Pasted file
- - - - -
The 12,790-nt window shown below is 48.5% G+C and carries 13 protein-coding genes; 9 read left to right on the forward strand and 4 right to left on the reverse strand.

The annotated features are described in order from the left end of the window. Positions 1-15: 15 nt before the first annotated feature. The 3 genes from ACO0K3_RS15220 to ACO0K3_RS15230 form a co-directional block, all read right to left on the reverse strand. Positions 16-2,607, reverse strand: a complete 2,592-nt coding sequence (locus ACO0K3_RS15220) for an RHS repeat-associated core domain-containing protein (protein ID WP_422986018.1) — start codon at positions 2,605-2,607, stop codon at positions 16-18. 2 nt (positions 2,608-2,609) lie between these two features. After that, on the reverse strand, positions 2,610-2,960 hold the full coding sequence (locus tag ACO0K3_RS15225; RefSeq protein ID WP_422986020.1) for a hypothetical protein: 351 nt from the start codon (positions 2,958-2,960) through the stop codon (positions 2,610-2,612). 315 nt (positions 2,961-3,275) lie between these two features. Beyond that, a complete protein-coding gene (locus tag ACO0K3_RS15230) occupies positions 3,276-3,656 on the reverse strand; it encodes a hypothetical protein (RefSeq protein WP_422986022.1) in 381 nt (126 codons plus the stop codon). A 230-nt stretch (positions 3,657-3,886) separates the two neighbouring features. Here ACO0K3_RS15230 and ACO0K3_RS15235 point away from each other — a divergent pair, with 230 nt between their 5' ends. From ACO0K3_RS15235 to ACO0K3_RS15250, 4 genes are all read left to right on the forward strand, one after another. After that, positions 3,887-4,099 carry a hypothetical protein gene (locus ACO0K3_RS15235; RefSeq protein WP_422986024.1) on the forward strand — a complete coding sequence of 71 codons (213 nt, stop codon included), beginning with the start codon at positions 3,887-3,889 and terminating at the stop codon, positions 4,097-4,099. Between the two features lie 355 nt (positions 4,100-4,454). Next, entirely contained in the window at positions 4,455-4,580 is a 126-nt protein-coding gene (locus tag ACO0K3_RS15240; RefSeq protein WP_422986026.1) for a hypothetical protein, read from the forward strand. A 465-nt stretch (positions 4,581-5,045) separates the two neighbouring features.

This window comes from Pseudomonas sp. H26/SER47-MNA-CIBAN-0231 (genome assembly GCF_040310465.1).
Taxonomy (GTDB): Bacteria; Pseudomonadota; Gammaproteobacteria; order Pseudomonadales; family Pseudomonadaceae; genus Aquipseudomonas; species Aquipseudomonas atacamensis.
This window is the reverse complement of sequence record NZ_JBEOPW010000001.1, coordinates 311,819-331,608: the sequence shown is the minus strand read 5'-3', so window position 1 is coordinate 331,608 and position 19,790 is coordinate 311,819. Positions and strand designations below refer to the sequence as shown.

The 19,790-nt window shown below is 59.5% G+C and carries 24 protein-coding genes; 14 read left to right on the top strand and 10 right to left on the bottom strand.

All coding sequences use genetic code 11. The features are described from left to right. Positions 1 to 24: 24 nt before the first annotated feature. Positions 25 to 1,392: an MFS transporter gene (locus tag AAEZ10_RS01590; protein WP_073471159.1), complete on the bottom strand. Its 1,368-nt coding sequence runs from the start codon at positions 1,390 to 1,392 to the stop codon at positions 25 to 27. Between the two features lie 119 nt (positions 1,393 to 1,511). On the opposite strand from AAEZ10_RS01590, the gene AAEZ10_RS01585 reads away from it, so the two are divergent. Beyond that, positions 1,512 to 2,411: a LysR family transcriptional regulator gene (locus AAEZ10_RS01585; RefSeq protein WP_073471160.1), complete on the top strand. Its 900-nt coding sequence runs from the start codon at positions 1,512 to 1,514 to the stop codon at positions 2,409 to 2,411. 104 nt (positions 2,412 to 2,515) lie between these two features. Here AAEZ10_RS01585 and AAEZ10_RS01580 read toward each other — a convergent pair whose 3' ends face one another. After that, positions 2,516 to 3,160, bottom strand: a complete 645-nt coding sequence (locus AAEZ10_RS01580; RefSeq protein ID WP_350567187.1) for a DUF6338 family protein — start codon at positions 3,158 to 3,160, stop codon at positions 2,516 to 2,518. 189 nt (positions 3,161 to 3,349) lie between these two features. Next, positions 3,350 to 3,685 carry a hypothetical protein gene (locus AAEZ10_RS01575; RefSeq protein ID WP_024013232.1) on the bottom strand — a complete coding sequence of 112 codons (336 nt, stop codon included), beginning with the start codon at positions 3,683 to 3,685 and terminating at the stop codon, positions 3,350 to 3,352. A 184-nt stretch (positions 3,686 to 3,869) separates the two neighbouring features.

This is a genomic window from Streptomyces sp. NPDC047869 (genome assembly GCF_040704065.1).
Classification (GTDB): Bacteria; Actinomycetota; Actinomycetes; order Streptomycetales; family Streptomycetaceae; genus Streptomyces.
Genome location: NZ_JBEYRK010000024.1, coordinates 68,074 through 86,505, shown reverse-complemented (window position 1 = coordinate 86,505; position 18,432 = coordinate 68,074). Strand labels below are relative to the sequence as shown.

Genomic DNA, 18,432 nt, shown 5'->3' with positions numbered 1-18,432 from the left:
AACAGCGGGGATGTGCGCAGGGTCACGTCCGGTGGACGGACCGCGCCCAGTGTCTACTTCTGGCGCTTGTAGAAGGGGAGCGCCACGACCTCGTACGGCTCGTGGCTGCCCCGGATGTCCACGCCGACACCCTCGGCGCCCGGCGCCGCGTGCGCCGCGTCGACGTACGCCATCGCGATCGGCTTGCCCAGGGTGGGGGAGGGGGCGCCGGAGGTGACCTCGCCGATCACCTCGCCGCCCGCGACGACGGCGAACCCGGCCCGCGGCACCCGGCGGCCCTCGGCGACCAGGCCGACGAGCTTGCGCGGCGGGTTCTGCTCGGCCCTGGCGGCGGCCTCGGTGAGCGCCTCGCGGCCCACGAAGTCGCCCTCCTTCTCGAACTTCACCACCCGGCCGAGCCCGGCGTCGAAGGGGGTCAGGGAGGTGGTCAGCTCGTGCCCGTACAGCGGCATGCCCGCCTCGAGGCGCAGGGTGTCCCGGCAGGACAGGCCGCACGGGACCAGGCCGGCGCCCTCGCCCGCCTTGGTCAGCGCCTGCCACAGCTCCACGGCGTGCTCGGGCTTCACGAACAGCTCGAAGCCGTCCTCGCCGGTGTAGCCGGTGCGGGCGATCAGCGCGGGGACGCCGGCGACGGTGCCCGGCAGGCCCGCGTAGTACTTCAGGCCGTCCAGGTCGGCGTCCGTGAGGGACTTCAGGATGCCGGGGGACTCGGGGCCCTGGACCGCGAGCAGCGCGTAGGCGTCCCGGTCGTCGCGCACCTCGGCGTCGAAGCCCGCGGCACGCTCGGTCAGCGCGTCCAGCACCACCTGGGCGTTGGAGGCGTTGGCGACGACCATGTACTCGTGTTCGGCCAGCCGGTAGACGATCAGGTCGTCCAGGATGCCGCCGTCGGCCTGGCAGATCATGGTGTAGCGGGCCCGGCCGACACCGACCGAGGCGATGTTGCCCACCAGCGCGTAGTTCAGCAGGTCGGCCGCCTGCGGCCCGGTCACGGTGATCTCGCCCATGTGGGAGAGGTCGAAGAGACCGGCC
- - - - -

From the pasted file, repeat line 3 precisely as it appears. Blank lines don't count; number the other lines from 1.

This window comes from Pseudomonas sp. H26/SER47-MNA-CIBAN-0231 (genome assembly GCF_040310465.1).